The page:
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Use of antipsychotic medications exemplifies psychiatrists' need to make high-risk treatment decisions in the face of uncertainty. In North America in the early 1990s, most antipsychotics in use were first-generation agents, such as haloperidol. These medications were often poorly tolerated, with distressing extrapyramidal side effects and the risk of tardive dyskinesia. Only one second-generation antipsychotic—clozapine—provided an alternative, but it carried the risk of toxic side effects, such as agranulocytosis.
Hope appeared in the form of other second-generation antipsychotics—risperidone in 1994, olanzapine in 1995, and quetiapine in 1997. Many patients appeared to tolerate them better than traditional agents. The next few years revealed an unexpectedly high prevalence and severity of weight gain, hyperlipidemia, and diabetes from use of second-generation antipsychotics.
This issue of Psychiatric Services features a special section on interpreting the results of Clinical Antipsychotic Trials of Intervention Effectiveness (CATIE). CATIE and a similar study in the United Kingdom—CUtLASS (Cost Utility of the Latest Antipsychotic Drugs in Severe Schizophrenia)—failed to find substantial differences in clinical outcome between first- and second-generation antipsychotics. Should we have questioned spending a hundred times more for second-generation antipsychotics in order to have a different side-effect profile and more medication choices? What can psychiatrists learn from this experience?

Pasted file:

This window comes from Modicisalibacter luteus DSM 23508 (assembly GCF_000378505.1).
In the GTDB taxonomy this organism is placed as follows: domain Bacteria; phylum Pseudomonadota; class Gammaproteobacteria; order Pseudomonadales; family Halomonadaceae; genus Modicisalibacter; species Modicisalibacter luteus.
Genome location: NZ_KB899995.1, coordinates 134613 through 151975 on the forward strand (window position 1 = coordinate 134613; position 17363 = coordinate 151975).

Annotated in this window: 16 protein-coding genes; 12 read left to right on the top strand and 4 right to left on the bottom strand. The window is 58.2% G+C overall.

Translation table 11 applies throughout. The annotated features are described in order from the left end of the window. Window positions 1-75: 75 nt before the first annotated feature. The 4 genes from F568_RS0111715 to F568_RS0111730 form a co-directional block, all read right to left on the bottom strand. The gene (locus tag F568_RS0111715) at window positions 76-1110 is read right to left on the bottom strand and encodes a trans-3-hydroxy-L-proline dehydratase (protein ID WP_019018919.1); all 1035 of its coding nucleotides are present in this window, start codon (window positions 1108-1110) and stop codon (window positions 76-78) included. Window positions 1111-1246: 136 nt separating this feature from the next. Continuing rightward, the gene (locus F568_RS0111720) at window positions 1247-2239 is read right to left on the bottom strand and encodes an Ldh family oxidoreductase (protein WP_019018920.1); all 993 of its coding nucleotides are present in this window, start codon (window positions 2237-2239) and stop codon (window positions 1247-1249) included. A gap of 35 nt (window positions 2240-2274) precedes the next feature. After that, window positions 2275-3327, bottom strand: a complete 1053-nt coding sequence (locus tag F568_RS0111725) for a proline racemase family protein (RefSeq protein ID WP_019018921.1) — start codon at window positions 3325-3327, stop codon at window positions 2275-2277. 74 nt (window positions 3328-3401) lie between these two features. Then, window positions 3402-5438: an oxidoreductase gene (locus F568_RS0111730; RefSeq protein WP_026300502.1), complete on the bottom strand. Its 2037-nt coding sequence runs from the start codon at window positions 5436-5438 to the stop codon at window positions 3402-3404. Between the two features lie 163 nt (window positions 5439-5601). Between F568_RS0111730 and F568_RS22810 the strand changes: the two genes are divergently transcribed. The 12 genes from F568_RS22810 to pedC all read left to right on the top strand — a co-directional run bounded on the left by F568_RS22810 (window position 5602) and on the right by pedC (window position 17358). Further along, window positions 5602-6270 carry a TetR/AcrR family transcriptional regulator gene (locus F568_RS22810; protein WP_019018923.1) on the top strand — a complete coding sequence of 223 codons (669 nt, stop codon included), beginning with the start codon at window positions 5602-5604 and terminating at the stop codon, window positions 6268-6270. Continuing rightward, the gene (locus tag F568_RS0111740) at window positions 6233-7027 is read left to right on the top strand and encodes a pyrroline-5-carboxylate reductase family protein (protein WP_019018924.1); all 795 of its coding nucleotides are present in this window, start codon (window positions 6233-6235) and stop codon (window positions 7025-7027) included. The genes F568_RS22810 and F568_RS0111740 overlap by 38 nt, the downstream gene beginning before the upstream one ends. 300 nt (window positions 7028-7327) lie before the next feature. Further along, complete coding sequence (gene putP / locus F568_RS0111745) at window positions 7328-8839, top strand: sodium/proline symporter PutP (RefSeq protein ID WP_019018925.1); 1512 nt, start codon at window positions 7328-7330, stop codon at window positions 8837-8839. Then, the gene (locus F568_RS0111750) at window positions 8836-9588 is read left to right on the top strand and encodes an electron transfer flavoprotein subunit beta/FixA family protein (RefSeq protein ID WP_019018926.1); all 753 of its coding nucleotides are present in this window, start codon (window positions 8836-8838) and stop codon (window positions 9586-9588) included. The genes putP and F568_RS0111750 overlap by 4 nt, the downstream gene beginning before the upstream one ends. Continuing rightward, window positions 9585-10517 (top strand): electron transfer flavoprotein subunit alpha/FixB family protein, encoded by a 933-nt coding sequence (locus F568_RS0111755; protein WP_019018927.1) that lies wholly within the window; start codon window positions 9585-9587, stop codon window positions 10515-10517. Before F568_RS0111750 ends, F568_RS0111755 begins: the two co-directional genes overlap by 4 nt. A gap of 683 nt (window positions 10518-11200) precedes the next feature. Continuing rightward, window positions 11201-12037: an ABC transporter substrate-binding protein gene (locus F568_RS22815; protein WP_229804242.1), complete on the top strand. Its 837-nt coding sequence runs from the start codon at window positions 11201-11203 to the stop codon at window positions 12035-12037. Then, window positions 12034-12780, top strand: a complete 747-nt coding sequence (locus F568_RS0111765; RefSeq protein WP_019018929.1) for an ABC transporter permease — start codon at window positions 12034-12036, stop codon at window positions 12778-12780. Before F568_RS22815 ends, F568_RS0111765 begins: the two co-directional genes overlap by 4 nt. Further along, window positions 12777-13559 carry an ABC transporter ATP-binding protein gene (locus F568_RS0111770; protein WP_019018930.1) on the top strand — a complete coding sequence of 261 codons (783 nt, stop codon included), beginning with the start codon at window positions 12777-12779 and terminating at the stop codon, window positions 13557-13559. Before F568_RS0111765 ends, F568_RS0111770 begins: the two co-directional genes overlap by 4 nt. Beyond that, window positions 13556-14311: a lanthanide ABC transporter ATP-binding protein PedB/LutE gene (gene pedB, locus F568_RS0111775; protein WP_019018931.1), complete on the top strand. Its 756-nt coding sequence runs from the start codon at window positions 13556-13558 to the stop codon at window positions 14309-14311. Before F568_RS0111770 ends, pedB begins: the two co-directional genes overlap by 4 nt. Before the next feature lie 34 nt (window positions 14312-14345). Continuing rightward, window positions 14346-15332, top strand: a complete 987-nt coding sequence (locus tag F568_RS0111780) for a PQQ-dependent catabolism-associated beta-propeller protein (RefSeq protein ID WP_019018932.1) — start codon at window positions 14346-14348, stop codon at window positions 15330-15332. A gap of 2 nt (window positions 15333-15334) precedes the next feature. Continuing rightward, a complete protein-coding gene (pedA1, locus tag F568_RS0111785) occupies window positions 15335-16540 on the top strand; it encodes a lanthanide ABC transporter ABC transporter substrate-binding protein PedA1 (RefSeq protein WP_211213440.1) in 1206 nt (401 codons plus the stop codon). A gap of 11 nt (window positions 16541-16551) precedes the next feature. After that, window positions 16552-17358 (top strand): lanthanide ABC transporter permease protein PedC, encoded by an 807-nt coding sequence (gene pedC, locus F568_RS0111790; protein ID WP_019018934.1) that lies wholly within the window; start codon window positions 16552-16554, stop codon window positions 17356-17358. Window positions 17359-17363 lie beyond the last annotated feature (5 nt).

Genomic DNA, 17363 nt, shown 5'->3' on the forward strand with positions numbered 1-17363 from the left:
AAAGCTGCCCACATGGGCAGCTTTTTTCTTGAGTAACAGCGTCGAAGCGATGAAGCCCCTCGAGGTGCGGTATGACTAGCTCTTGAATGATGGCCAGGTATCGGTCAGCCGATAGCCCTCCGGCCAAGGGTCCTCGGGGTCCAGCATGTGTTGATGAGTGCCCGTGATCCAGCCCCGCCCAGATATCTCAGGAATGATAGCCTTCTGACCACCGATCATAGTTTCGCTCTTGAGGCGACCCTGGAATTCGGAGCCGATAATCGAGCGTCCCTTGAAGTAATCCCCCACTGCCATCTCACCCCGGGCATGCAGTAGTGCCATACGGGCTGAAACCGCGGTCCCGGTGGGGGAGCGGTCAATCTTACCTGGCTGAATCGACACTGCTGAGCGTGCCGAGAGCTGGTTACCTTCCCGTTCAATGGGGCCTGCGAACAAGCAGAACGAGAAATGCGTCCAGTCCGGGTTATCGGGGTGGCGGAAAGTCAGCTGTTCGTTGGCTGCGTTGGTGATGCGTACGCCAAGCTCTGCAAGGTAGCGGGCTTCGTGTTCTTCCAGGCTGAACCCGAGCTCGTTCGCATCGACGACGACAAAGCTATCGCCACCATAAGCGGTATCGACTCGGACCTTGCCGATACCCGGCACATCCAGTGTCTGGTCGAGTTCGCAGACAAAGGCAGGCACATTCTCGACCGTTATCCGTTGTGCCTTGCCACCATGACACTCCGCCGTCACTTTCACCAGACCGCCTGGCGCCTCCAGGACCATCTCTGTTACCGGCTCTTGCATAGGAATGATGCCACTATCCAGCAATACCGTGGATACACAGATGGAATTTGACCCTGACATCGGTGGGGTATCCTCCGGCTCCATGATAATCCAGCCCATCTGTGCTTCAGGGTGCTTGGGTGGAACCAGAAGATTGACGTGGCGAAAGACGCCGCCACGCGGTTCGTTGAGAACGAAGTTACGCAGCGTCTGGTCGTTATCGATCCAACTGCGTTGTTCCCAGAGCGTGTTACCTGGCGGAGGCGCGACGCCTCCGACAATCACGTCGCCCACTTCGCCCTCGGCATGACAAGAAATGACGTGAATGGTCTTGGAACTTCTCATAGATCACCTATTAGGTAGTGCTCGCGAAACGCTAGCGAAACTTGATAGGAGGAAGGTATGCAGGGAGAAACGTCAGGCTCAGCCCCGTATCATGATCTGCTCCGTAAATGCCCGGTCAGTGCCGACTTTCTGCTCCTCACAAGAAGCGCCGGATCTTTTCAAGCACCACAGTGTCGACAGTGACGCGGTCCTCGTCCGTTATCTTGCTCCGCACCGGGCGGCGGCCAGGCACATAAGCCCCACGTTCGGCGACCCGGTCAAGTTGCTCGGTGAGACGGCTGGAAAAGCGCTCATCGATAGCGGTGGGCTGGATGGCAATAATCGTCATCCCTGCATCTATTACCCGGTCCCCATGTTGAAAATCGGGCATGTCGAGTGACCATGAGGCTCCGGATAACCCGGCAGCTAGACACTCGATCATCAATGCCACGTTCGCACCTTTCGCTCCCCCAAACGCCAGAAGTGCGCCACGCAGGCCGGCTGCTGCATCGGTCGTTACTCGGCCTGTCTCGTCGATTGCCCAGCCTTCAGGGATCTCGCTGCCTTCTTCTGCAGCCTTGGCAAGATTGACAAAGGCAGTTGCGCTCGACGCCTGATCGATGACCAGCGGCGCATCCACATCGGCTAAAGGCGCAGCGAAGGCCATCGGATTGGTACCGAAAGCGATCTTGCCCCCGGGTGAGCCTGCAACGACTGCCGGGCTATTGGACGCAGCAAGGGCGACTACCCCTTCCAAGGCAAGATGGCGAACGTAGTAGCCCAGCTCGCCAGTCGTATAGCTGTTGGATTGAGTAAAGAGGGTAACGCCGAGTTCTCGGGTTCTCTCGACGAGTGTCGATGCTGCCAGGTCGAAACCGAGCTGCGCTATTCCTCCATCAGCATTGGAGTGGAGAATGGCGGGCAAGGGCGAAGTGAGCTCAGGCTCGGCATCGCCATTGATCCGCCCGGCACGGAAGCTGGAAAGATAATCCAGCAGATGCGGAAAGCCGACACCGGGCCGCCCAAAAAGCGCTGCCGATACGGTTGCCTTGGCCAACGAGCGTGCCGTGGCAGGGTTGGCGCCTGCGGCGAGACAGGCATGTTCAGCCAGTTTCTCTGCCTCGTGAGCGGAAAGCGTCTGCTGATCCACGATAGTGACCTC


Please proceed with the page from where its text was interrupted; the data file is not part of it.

We professionals share the human tendency to embrace fads. We shift between psychosocial and neurobiological paradigms when an ongoing balance would better serve everyone.Objectivity depends on having independent resources and authority to oversee the conduct of clinical trials with human subjects and the analyses of resulting data. Hidden and vague agendas, including profit motives, undoubtedly influence psychiatric research, publication, and practice. For the process to be truly "evidence based," it must be transparent.
Tradeoffs related to clinical effectiveness, safety, adverse effects, and cost strike a balance between these important factors, but tradeoffs are not solutions. We must therefore strive for optimum balance and transparency by increasing collective awareness of these tradeoffs and by anticipating risks, benefits, alternatives, and costs about which we cannot be certain. And we must share the uncertainties with our patients. Informed consent helps to ensure that patients are aware of their options for treatment, including no treatment, and of how their preferences and individual characteristics might influence their quality of life. Increasing patients' participation in informed decision making empowers both patients and their clinicians and respects patients' autonomy.
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